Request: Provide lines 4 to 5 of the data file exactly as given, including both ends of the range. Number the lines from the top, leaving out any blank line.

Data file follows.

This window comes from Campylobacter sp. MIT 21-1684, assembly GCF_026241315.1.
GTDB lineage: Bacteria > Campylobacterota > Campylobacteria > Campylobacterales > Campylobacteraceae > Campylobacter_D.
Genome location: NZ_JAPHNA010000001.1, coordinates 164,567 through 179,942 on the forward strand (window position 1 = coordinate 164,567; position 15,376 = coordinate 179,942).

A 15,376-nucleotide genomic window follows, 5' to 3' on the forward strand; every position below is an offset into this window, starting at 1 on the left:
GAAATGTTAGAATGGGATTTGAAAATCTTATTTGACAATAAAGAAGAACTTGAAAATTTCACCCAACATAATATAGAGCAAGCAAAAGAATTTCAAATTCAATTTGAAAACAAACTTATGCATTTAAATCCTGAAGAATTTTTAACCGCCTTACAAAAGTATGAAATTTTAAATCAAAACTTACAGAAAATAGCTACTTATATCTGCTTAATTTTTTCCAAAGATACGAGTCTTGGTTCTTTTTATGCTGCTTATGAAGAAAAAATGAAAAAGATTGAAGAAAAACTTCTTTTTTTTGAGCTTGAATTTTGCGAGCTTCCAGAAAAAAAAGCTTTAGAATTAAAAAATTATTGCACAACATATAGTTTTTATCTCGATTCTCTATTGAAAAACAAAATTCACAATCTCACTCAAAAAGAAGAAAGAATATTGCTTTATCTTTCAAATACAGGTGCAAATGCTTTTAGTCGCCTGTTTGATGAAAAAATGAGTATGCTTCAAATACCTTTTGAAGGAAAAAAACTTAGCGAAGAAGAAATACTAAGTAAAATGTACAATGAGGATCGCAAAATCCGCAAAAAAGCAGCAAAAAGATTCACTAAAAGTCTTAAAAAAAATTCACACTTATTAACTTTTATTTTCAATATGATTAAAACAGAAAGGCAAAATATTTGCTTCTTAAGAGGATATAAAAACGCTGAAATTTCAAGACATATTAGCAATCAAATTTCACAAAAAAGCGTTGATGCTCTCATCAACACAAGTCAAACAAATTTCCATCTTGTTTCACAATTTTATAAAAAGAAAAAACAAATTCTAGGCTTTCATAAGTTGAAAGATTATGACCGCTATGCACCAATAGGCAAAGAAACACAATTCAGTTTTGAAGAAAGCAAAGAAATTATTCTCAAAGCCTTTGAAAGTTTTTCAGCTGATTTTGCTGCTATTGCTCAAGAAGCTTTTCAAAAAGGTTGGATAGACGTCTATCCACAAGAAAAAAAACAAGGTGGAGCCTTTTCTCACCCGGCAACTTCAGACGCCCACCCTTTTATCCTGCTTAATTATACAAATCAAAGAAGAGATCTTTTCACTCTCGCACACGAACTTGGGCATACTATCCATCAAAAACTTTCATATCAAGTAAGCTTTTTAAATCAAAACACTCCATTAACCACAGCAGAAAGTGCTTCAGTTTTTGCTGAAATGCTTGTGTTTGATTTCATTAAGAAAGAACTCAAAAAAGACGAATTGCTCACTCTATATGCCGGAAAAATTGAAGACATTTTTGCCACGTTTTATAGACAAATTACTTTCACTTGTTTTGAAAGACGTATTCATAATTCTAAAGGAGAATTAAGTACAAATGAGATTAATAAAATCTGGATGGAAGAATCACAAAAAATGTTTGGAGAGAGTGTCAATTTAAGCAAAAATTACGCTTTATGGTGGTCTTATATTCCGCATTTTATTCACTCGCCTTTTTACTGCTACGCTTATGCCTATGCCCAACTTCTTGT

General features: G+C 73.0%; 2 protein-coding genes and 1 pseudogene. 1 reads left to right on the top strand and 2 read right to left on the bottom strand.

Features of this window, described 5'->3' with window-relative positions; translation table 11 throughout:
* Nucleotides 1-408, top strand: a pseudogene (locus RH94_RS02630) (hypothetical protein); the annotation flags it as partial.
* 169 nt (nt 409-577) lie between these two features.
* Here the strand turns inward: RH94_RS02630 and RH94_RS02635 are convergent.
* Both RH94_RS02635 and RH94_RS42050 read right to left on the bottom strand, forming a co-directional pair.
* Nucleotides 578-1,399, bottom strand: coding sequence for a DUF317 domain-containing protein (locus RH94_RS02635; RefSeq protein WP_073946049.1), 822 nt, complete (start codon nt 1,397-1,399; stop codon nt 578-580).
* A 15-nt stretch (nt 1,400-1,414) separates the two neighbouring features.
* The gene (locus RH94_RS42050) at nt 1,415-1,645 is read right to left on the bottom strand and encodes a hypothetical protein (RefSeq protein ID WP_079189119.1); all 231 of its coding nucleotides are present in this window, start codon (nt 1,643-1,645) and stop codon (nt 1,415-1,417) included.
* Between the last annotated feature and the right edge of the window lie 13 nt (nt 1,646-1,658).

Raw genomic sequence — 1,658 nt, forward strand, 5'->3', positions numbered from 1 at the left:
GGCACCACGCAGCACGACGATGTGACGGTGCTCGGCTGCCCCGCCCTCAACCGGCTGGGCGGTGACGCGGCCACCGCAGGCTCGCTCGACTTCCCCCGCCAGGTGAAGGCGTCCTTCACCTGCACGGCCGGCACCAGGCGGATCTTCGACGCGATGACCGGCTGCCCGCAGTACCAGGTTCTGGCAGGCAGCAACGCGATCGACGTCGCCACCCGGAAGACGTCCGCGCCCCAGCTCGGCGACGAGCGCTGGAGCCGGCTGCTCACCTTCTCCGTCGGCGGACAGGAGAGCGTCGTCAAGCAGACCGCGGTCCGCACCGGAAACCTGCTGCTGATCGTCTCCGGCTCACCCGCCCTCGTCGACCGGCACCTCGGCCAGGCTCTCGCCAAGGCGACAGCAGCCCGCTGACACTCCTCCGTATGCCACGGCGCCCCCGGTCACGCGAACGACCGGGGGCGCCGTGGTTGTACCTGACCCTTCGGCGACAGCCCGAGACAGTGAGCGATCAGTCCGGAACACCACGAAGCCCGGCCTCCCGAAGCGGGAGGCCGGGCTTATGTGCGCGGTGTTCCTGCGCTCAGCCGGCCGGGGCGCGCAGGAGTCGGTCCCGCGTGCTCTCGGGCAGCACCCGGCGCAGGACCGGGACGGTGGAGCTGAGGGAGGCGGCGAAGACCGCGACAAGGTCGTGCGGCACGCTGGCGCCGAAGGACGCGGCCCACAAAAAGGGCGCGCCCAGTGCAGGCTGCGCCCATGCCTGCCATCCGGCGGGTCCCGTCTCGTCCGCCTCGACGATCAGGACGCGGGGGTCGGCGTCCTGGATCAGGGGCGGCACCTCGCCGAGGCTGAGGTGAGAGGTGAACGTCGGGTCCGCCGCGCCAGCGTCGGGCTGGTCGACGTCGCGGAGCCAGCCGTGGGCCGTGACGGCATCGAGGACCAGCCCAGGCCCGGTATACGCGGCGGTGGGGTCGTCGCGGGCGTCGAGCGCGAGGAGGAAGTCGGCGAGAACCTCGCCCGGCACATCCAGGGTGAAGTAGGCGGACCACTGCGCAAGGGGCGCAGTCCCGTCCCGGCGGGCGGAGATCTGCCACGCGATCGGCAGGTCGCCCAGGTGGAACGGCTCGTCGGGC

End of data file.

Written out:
A 15,376-nucleotide genomic window follows, 5' to 3' on the forward strand; every position below is an offset into this window, starting at 1 on the left:
GAAATGTTAGAATGGGATTTGAAAATCTTATTTGACAATAAAGAAGAACTTGAAAATTTCACCCAACATAATATAGAGCAAGCAAAAGAATTTCAAATTCAATTTGAAAACAAACTTATGCATTTAAATCCTGAAGAATTTTTAACCGCCTTACAAAAGTATGAAATTTTAAATCAAAACTTACAGAAAATAGCTACTTATATCTGCTTAATTTTTTCCAAAGATACGAGTCTTGGTTCTTTTTATGCTGCTTATGAAGAAAAAATGAAAAAGATTGAAGAAAAACTTCTTTTTTTTGAGCTTGAATTTTGCGAGCTTCCAGAAAAAAAAGCTTTAGAATTAAAAAATTATTGCACAACATATAGTTTTTATCTCGATTCTCTATTGAAAAACAAAATTCACAATCTCACTCAAAAAGAAGAAAGAATATTGCTTTATCTTTCAAATACAGGTGCAAATGCTTTTAGTCGCCTGTTTGATGAAAAAATGAGTATGCTTCAAATACCTTTTGAAGGAAAAAAACTTAGCGAAGAAGAAATACTAAGTAAAATGTACAATGAGGATCGCAAAATCCGCAAAAAAGCAGCAAAAAGATTCACTAAAAGTCTTAAAAAAAATTCACACTTATTAACTTTTATTTTCAATATGATTAAAACAGAAAGGCAAAATATTTGCTTCTTAAGAGGATATAAAAACGCTGAAATTTCAAGACATATTAGCAATCAAATTTCACAAAAAAGCGTTGATGCTCTCATCAACACAAGTCAAACAAATTTCCATCTTGTTTCACAATTTTATAAAAAGAAAAAACAAATTCTAGGCTTTCATAAGTTGAAAGATTATGACCGCTATGCACCAATAGGCAAAGAAACACAATTCAGTTTTGAAGAAAGCAAAGAAATTATTCTCAAAGCCTTTGAAAGTTTTTCAGCTGATTTTGCTGCTATTGCTCAAGAAGCTTTTCAAAAAGGTTGGATAGACGTCTATCCACAAGAAAAAAAACAAGGTGGAGCCTTTTCTCACCCGGCAACTTCAGACGCCCACCCTTTTATCCTGCTTAATTATACAAATCAAAGAAGAGATCTTTTCACTCTCGCACACGAACTTGGGCATACTATCCATCAAAAACTTTCATATCAAGTAAGCTTTTTAAATCAAAACACTCCATTAACCACAGCAGAAAGTGCTTCAGTTTTTGCTGAAATGCTTGTGTTTGATTTCATTAAGAAAGAACTCAAAAAAGACGAATTGCTCACTCTATATGCCGGAAAAATTGAAGACATTTTTGCCACGTTTTATAGACAAATTACTTTCACTTGTTTTGAAAGACGTATTCATAATTCTAAAGGAGAATTAAGTACAAATGAGATTAATAAAATCTGGATGGAAGAATCACAAAAAATGTTTGGAGAGAGTGTCAATTTAAGCAAAAATTACGCTTTATGGTGGTCTTATATTCCGCATTTTATTCACTCGCCTTTTTACTGCTACGCTTATGCCTATGCCCAACTTCTTGT